“This is a first-of-its-kind effort to create a region-wide legal framework for ethical artificial intelligence applications. This proposed legislation will cover all the emerging technologies using machine learning, AI, predictive coding, and AI-powered data analytics,” says Dharmesh Shingala, CEO of Knovos, an ediscovery and IT product provider.
The World Economic Forum stepped up earlier with a set of standards and guidelines in its work titled Quantum Computing Governance Principles by the World Economic Forum, published in January 2022. The principles it contains “establish a good foundation upon which to develop policies, either in the form of laws or internal policies for companies,” according to Cuenca-Gómez.
Additionally, the US has a new blueprint for an “AI Bill of Rights” as of October 2022, and the UK’s Centre for Data Ethics and Innovation published a “Roadmap to an effective AI assurance ecosystem” in December 2021. Other countries are similarly attempting to craft something in the way of guidance, albeit generally in a piecemeal fashion meaning in separate regulations for each technology such as AI, quantum computing, and autonomous cars.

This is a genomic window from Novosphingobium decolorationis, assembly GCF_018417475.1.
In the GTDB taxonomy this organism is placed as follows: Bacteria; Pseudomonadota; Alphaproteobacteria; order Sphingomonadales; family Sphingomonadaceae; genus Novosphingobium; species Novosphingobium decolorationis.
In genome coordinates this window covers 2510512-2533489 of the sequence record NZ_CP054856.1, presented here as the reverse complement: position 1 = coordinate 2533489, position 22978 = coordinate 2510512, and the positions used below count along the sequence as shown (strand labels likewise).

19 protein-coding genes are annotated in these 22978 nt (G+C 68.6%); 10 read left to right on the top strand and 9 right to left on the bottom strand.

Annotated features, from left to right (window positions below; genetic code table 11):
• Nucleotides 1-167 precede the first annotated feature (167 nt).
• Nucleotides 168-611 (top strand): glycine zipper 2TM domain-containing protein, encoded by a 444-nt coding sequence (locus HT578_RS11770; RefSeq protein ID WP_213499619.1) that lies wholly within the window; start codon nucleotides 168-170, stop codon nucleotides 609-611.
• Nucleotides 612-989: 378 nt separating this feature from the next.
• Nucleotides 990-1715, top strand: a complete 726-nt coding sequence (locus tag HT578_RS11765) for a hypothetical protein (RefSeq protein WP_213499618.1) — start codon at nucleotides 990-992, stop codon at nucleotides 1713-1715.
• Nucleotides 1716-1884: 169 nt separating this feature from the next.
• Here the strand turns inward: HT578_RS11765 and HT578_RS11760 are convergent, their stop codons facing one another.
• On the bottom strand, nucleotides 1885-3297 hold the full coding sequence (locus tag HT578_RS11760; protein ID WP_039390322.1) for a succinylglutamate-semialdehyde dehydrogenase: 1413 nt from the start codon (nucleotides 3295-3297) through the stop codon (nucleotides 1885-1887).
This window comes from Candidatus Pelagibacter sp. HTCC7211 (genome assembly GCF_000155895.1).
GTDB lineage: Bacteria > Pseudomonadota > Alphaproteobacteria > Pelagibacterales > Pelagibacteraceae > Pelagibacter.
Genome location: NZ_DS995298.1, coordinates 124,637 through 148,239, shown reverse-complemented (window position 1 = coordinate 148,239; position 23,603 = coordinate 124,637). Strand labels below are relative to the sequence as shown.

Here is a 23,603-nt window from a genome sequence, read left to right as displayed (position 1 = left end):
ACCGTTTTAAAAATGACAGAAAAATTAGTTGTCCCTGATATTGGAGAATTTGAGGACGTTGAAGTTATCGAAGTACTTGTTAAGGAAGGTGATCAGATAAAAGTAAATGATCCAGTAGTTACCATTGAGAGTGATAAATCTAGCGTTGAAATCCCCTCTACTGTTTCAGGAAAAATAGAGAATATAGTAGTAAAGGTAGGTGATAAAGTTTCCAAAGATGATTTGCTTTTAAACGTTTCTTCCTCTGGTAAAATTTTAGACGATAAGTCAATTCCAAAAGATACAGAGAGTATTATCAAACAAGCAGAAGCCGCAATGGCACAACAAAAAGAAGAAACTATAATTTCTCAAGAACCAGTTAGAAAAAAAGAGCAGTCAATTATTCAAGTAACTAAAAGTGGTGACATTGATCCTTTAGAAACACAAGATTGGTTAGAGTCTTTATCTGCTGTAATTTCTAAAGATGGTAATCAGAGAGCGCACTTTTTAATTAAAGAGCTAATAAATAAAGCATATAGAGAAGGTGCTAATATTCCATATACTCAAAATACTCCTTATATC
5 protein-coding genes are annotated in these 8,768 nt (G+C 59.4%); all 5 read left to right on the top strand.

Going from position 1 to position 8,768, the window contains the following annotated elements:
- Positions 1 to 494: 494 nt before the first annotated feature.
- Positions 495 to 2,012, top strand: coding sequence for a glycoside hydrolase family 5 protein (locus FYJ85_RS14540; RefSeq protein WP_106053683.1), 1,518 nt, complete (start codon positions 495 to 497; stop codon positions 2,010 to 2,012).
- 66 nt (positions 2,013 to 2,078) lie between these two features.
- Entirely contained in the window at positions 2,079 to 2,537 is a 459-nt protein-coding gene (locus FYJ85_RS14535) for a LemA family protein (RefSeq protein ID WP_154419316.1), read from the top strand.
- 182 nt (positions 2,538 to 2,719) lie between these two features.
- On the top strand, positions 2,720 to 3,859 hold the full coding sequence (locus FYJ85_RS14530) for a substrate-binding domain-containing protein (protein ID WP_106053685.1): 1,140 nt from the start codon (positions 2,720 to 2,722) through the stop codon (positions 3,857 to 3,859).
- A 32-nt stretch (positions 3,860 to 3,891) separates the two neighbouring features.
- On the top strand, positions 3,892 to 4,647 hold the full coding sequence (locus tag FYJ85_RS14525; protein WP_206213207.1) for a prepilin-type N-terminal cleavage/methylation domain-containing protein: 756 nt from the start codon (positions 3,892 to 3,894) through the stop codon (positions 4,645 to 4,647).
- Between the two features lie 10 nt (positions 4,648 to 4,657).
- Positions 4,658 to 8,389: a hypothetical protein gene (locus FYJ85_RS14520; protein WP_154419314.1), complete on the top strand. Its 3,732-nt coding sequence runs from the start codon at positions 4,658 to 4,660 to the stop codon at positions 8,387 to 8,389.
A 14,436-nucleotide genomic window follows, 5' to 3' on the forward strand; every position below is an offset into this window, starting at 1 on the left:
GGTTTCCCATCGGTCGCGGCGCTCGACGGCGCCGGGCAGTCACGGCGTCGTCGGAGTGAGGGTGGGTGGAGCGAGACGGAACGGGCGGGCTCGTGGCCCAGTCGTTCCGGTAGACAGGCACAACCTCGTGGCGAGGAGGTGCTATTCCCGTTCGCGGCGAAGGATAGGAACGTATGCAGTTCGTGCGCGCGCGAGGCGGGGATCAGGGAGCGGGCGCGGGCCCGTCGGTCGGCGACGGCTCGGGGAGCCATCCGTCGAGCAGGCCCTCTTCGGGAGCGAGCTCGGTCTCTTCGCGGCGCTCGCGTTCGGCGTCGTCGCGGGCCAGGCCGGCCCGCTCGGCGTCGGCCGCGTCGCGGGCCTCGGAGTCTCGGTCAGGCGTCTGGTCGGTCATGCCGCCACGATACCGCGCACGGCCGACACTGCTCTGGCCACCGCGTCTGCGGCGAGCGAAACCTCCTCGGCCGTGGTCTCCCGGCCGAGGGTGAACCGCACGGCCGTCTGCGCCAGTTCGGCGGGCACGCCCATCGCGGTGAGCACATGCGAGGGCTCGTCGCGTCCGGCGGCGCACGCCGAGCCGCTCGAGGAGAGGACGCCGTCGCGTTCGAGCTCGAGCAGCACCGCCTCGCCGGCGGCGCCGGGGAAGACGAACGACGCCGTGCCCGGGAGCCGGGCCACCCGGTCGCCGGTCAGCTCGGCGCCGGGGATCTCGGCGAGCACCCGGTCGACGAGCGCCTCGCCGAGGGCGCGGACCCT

Some strong ideas for governance can also come from guidelines and standards developed for data use, such as the Open Data Foundation’s data governance framework, as most of the emerging technologies run on massive amounts of data and therefore that is where many of the issues lie.
Further, professional organizations and standards bodies are tackling the issues, too.
“IEEE’s vision for prioritizing human well-being with autonomous and intelligent systems (AI/S) led it to innovate in conceiving socio-technical standards and frameworks, embodied in the ethically aligned design that combines universal human values, data agency, and technical dependability, with a set of principles to guide AI and A/IS creators and users. This has resulted in the IEEE 7000 series of standards, and the verification of the ethicality of AI solutions with the CertifAIEd AI Ethics conformity assessment program,” says Konstantinos Karachalios, Managing Director of IEEE SA.